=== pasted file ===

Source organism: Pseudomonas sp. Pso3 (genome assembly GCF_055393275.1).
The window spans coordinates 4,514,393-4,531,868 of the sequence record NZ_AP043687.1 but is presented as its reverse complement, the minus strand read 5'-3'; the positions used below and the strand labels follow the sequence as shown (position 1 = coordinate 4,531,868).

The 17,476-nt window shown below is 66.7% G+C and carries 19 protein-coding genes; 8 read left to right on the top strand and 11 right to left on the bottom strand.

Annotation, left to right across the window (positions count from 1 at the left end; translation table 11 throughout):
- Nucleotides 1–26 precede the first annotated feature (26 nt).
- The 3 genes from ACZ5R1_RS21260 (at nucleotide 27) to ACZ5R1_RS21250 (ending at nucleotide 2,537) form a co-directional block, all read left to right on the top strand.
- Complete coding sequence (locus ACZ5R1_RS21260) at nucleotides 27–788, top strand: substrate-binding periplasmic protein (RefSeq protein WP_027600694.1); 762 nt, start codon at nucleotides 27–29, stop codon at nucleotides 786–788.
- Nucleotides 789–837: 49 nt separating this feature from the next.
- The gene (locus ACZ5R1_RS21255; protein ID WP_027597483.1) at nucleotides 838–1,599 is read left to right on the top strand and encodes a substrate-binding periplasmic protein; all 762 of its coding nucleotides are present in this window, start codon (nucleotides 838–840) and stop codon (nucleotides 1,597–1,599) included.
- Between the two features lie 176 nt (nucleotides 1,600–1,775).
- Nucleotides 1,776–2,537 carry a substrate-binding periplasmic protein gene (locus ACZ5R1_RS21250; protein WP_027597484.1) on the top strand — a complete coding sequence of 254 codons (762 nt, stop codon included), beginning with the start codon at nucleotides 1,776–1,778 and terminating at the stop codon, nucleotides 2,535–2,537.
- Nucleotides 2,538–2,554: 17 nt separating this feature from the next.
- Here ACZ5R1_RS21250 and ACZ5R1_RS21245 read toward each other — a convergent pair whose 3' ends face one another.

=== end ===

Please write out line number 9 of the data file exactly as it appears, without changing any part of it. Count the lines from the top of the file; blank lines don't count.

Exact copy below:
- The gene (locus ACZ5R1_RS21255; protein ID WP_027597483.1) at nucleotides 838–1,599 is read left to right on the top strand and encodes a substrate-binding periplasmic protein; all 762 of its coding nucleotides are present in this window, start codon (nucleotides 838–840) and stop codon (nucleotides 1,597–1,599) included.